Ashborn Five-String Fretless Banjo

Description (Brief)
This banjo was made by James Ashborn of Wolcottville, Connecticut around 1852-1875. It has 12 brackets, stained maple neck, rosewood veneer fingerboard, and a stained maple hoop. The peghead is stamped: "J. ASHBORN PATENT 1852." which is a patent for an improved tuning peg, U.S. Patent #9,268, September 21, 1852.

James Ashborn was the first to apply mass production principles to banjo and guitar making. His efficient factory in Connecticut was the source for high quality musical instruments distributed through New York wholesalers in the rapidly expanding 19th century market, signifying the instrument’s transition from homemade artifact to a profitable commercial product.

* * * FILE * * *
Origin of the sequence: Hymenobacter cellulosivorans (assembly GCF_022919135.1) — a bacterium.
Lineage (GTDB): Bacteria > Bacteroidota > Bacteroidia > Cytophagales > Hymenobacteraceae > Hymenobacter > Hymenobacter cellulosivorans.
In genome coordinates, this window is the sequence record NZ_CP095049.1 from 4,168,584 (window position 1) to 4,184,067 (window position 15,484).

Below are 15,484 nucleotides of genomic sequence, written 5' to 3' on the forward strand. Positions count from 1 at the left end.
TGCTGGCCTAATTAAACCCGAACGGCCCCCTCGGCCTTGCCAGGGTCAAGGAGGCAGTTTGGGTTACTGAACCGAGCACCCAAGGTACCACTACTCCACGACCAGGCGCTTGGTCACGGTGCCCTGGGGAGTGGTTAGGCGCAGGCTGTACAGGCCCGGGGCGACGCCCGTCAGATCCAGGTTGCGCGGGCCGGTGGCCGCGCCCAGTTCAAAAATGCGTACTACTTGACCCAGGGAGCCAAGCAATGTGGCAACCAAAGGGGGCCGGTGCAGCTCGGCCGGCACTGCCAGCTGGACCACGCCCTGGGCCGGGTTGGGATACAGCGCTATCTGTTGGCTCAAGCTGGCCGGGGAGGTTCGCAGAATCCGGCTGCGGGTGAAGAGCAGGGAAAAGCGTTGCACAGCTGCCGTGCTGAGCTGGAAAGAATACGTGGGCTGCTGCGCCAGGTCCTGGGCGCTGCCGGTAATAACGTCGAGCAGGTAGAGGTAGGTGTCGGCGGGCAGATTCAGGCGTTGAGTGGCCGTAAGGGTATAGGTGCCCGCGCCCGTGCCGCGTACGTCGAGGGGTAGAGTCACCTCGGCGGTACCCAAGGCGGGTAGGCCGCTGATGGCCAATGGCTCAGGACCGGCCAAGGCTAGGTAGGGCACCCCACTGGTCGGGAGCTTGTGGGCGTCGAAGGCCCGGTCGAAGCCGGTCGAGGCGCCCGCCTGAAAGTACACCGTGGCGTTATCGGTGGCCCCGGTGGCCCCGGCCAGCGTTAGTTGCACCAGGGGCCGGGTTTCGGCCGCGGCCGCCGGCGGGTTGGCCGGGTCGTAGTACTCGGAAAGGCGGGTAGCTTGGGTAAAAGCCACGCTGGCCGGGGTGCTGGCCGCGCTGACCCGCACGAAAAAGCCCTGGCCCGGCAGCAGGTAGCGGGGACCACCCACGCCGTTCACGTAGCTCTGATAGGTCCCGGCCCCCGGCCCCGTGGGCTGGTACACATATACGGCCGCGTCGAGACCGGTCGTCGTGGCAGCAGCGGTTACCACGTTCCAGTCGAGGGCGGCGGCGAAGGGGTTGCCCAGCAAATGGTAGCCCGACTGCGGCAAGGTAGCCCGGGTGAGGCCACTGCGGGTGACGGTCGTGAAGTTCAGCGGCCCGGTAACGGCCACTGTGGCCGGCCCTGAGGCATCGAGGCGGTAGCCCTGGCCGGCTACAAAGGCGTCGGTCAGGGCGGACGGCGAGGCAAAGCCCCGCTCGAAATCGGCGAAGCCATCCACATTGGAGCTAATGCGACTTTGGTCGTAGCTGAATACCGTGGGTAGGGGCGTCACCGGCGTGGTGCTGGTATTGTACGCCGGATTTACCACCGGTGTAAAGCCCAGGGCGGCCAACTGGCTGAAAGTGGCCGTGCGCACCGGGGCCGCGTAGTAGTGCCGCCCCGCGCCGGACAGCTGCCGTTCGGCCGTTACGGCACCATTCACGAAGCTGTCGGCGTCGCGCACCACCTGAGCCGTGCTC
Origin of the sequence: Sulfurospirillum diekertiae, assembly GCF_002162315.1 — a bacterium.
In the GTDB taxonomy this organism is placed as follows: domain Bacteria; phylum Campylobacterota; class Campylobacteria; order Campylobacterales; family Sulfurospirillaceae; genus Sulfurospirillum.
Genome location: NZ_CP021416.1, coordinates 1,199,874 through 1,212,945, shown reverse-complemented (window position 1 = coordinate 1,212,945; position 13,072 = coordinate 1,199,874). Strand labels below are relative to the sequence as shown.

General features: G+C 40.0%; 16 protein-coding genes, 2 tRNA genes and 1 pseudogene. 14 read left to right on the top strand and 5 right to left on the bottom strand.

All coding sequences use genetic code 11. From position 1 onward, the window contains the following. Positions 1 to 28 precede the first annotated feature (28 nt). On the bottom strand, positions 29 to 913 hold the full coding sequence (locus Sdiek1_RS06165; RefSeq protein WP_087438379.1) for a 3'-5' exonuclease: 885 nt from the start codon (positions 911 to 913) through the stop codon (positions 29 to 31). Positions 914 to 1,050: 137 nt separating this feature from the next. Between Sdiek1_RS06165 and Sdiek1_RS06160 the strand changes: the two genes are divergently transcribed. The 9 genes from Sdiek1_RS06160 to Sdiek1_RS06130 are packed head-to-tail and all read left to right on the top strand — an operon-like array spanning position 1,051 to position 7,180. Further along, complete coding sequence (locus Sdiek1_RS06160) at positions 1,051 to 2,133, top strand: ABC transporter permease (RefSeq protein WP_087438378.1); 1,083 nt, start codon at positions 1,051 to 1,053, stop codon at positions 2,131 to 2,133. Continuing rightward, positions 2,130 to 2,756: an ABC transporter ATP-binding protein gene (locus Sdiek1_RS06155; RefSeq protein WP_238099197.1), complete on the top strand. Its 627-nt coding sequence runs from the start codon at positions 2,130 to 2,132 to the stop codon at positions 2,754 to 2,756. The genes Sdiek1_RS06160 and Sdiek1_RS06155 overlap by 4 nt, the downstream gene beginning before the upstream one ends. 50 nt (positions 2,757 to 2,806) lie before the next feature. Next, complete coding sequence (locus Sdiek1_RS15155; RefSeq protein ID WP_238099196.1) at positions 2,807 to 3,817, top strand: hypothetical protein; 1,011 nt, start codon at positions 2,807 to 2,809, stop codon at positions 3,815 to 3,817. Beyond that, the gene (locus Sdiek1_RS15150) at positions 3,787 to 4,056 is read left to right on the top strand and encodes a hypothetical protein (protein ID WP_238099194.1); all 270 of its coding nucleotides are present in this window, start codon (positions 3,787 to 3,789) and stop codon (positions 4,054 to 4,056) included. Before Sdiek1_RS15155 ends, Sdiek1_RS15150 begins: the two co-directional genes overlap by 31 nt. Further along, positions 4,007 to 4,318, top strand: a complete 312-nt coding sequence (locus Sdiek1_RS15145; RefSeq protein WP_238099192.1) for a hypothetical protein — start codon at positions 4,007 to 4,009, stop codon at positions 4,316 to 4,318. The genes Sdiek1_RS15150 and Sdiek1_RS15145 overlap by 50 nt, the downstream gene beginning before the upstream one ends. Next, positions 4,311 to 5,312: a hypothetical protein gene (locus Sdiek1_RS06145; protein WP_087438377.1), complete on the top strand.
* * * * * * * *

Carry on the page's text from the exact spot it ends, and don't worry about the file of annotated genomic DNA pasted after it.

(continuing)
Location
Currently not on view
Object Name
banjo
date made
1852-1875
maker
Ashborn, James
Measurements
overall: 39 in x 13 1/2 in x 3 in; 99.06 cm x 34.29 cm x 7.62 cm
place made
United States: Connecticut, Wolcottville
ID Number
MI*67.002
catalog number
67.002
accession number
272575
See more items in
Culture and the Arts: Musical Instruments
Music & Musical Instruments
Banjos
Data Source
National Museum of American History, Kenneth E. Behring Center

Comments

Add a comment about this object